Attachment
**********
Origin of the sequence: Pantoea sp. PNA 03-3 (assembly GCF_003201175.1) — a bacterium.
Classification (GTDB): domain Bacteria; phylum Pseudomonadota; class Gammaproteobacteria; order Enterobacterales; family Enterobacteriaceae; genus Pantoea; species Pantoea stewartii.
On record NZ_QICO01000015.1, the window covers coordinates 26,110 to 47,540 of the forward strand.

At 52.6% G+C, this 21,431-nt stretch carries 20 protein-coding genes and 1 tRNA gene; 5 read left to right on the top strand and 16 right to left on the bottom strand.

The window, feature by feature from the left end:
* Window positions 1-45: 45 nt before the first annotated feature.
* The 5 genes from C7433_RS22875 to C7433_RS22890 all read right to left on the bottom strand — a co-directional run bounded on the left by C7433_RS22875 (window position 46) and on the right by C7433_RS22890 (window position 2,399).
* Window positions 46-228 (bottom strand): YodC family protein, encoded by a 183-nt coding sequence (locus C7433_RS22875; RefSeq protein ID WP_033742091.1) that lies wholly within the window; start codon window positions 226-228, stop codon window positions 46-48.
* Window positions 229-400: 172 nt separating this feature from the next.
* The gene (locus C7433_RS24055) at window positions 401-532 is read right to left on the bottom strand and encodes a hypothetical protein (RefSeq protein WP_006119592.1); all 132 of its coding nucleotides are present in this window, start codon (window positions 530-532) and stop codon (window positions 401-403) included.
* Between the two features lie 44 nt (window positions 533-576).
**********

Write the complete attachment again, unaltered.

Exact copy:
Origin of the sequence: Pantoea sp. PNA 03-3 (assembly GCF_003201175.1) — a bacterium.
Classification (GTDB): domain Bacteria; phylum Pseudomonadota; class Gammaproteobacteria; order Enterobacterales; family Enterobacteriaceae; genus Pantoea; species Pantoea stewartii.
On record NZ_QICO01000015.1, the window covers coordinates 26,110 to 47,540 of the forward strand.

At 52.6% G+C, this 21,431-nt stretch carries 20 protein-coding genes and 1 tRNA gene; 5 read left to right on the top strand and 16 right to left on the bottom strand.

The window, feature by feature from the left end:
* Window positions 1-45: 45 nt before the first annotated feature.
* The 5 genes from C7433_RS22875 to C7433_RS22890 all read right to left on the bottom strand — a co-directional run bounded on the left by C7433_RS22875 (window position 46) and on the right by C7433_RS22890 (window position 2,399).
* Window positions 46-228 (bottom strand): YodC family protein, encoded by a 183-nt coding sequence (locus C7433_RS22875; RefSeq protein ID WP_033742091.1) that lies wholly within the window; start codon window positions 226-228, stop codon window positions 46-48.
* Window positions 229-400: 172 nt separating this feature from the next.
* The gene (locus C7433_RS24055) at window positions 401-532 is read right to left on the bottom strand and encodes a hypothetical protein (RefSeq protein WP_006119592.1); all 132 of its coding nucleotides are present in this window, start codon (window positions 530-532) and stop codon (window positions 401-403) included.
* Between the two features lie 44 nt (window positions 533-576).